Identify the cause of the barking (e.g., boredom, fear, territorial behavior) and address it. Use positive reinforcement to teach a "quiet" command. Ensure your dog gets enough mental and physical exercise.
Aggression can stem from fear, anxiety, or territorial issues. Consult a professional dog trainer or behaviorist for help. Do not punish aggressive behavior, as it may exacerbate the problem.
Gradually desensitize your dog to your departure cues and practice short departures. Provide interactive toys and puzzles to keep them occupied when you're not home. Consult with a veterinarian or behaviorist for severe cases.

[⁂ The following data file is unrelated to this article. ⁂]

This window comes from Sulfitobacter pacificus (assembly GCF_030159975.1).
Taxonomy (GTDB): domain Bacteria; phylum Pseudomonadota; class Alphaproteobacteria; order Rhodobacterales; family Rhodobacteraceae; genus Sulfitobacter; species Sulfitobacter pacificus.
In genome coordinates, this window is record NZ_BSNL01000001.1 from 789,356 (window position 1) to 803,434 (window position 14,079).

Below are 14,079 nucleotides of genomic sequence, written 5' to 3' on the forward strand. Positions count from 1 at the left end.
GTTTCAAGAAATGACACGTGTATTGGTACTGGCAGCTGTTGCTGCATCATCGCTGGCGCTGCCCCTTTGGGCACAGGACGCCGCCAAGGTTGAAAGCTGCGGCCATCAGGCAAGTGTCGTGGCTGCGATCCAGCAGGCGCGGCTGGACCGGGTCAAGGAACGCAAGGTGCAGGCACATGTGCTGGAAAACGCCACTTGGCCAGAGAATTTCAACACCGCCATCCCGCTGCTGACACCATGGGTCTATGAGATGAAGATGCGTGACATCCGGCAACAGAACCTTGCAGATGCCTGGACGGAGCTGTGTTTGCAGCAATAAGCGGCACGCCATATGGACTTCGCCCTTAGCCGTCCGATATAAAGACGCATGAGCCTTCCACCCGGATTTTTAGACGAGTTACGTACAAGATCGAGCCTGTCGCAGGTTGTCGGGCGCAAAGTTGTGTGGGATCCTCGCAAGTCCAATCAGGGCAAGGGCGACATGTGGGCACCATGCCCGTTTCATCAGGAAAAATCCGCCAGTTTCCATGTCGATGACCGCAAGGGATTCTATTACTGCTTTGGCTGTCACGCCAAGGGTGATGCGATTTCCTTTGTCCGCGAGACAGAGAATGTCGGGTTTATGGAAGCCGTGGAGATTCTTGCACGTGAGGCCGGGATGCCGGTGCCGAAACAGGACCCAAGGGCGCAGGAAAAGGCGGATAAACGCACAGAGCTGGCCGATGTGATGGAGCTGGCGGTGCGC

Provide appropriate chew toys and rotate them regularly to keep your dog engaged. Puppy-proof your home, use bitter apple spray on items your dog shouldn't chew, and supervise them closely until they learn appropriate behavior.
Ignore your dog when they jump up and only give attention when they have all four paws on the ground. Teach them a "sit" command to replace jumping.
Train your dog to walk on a loose leash using positive reinforcement. Consider using a no-pull harness or head collar to assist with training.
Provide a designated digging area with soft soil or sand. Praise and reward your dog when they dig in the appropriate spot and discourage digging in unwanted areas.
Housebreaking requires patience and consistency. Stick to a regular feeding and potty schedule. Supervise your dog indoors and take them outside frequently, especially after meals or waking up. Clean accidents with an enzymatic cleaner to eliminate odors.